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http://dx.doi.org/10.12968/bjcn.2020.25.Sup3.S26DOI Listing

Deal with heels: a pressure ulcer prevention initiative.

Authors:
Karen Birkill

Br J Community Nurs 2020 Mar;25(3):S6-S10

Tissue Viability Nurse Specialist, Dorset Healthcare University Foundation Trust.

Pressure ulcers/injuries are well known for being a common problem in healthcare and are a key indicator of the quality and experience of patient care. This article discusses how one NHS trust reduced the incidence of heel pressure ulcers within adult inpatient settings. In 2016/17, the trust identified 14 avoidable category 3 and above pressure ulcers/injuries in inpatient settings, of which 10 had developed on the heels. Read More

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http://dx.doi.org/10.12968/bjcn.2020.25.Sup3.S6DOI Listing

Hand and other hygiene practices.

Authors:
Alison While

Br J Community Nurs 2020 Mar;25(3):154

Emeritus Professor of Community Nursing, King's College London, Florence Nightingale Faculty of Nursing and Midwifery and Fellow of the QNI.

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http://dx.doi.org/10.12968/bjcn.2020.25.3.154DOI Listing

Palliative care for chronic respiratory disease: integrated care in outpatient settings.

Br J Community Nurs 2020 Mar;25(3):132-138

Consultant Respiratory Physician, Royal Wolverhampton NHS Trust.

Chronic respiratory diseases are progressive and often life-limiting illnesses. Patients experience debilitating and troubling symptoms that impact on their quality of life. Despite this, there is under-recognition of patients who may be entering the final year of their life and require palliative care services. Read More

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http://dx.doi.org/10.12968/bjcn.2020.25.3.132DOI Listing

Recruiting older people from the Pakistani community in Community Ageing Research 75.

Br J Community Nurs 2020 Mar;25(3):110-113

Professor of Geriatric Medicine, University of Leeds; Honorary Consultant Geriatrician Theme Lead, NIHR Collaboration for Leadership in Applied Health Research and Care Yorkshire and Humber Older People's Theme.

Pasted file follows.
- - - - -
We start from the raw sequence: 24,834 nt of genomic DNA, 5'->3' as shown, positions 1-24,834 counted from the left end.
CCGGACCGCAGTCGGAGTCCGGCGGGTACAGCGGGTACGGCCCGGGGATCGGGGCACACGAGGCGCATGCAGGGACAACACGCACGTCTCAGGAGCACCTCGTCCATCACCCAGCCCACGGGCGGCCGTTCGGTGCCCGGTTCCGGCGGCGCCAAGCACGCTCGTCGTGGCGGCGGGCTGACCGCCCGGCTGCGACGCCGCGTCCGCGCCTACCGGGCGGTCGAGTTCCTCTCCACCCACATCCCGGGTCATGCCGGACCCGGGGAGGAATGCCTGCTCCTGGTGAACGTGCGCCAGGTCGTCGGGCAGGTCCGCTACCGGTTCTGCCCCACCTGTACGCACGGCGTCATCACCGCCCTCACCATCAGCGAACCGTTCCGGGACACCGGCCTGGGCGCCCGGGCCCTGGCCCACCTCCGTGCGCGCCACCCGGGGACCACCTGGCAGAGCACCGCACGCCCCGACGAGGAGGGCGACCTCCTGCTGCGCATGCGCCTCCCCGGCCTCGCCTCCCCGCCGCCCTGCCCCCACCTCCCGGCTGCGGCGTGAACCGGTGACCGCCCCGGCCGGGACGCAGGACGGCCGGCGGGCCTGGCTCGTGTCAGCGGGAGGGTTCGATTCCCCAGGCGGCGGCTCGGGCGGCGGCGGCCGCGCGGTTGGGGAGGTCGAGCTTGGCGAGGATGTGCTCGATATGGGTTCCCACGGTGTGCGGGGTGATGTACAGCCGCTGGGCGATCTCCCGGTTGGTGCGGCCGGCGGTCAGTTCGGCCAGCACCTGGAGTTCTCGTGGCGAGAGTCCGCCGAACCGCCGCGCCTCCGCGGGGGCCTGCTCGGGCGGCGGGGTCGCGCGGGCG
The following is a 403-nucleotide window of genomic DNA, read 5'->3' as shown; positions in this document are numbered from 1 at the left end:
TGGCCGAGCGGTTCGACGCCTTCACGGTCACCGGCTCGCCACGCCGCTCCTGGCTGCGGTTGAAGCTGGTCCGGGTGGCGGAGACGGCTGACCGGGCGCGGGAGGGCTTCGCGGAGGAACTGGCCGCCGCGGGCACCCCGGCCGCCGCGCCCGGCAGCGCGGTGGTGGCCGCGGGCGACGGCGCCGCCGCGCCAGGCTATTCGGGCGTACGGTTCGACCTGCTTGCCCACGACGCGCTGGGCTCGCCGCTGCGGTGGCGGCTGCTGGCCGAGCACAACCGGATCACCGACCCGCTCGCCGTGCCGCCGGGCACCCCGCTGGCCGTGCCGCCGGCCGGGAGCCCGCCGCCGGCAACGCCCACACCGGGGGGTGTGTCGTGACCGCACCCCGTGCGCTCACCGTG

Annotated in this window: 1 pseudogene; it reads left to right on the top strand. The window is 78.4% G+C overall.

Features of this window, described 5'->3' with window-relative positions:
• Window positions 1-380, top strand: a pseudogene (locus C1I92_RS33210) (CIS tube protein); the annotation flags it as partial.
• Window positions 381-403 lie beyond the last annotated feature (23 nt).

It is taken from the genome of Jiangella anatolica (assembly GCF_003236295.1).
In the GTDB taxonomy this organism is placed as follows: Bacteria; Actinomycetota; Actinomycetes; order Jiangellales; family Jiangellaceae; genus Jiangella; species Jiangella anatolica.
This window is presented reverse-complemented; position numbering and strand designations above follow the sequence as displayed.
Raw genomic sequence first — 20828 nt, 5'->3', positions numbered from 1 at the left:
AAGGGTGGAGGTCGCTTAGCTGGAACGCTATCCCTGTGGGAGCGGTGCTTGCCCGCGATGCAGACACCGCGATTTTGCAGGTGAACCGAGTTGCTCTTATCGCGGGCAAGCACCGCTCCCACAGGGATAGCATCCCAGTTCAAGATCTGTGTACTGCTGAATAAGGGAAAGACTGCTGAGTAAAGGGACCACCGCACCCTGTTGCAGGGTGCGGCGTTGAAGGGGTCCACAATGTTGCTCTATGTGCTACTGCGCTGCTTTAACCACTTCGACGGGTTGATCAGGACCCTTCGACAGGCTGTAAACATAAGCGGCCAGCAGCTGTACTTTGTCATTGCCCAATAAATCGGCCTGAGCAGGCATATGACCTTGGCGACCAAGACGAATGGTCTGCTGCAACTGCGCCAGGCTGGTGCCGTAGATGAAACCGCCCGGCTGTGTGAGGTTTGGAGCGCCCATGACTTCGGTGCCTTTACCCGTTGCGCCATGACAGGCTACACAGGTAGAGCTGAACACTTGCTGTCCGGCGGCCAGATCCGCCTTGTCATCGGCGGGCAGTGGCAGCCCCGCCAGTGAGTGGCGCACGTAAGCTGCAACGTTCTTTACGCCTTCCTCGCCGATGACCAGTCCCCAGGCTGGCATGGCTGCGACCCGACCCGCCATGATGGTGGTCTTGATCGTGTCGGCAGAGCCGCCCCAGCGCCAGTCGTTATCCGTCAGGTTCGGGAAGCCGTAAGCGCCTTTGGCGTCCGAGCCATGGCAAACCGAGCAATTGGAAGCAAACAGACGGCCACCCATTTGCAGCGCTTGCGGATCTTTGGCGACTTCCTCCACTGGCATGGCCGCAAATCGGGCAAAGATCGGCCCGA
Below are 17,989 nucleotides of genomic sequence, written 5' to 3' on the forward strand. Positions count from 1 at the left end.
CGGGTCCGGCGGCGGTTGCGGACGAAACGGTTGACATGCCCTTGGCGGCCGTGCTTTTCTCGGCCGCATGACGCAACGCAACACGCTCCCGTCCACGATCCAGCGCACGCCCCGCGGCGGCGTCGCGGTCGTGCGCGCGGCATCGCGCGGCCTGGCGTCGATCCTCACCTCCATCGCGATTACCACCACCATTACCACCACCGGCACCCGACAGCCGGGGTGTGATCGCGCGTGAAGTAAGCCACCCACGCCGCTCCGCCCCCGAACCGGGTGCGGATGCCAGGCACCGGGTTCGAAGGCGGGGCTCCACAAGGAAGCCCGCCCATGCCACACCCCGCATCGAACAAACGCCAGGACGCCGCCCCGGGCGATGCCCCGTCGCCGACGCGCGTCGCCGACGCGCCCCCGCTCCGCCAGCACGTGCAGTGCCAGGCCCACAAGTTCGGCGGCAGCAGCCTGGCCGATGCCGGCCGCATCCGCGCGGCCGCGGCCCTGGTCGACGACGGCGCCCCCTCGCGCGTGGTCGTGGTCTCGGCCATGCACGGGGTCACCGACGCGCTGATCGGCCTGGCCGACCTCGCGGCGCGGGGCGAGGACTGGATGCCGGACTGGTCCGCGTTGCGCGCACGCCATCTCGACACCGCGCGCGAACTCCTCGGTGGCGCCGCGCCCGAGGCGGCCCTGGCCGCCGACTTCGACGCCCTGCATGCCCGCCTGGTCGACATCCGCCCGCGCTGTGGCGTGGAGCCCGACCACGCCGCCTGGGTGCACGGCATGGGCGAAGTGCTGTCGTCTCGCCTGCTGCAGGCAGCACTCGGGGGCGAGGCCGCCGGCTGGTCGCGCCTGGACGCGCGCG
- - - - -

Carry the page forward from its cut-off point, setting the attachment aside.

Older people from a South Asian background, particularly Pakistanis, are under-represented in health research, possibly because their recruitment to studies is hampered by language barriers and cultural differences. This article describes the observations of two bi-lingual researchers (FM and IJ) who successfully recruited older people (≥75 years) from Bradford's South Asian population to the Community Ageing Research 75+ Study (CARE 75+), a longitudinal cohort study collecting an extensive range of health, social and economic outcome data. The researchers recruited non-English-speaking Pakistani participants, ensuring they were flexible with appointments to accommodate the wishes of family members, who were often present during consent and assessment visits. Read More

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http://dx.doi.org/10.12968/bjcn.2020.25.3.110DOI Listing

Support for unpaid carers: the working carers' passport.

Authors:
Fatima Khan-Shah

Br J Community Nurs 2020 Mar;25(3):144-147

Programme Lead, Unpaid Carers Programme, West Yorkshire and Harrogate Health and Care Partnership; Member of the NHS Assembly.

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http://dx.doi.org/10.12968/bjcn.2020.25.3.144DOI Listing

Tavistock Neighbourhood Nursing Network: collaboration across settings.

Authors:
Joanne Beniston

Br J Community Nurs 2020 Mar;25(3):122-125

Modern Matron, Tavistock Neighbourhood, Tavistock, West Devon.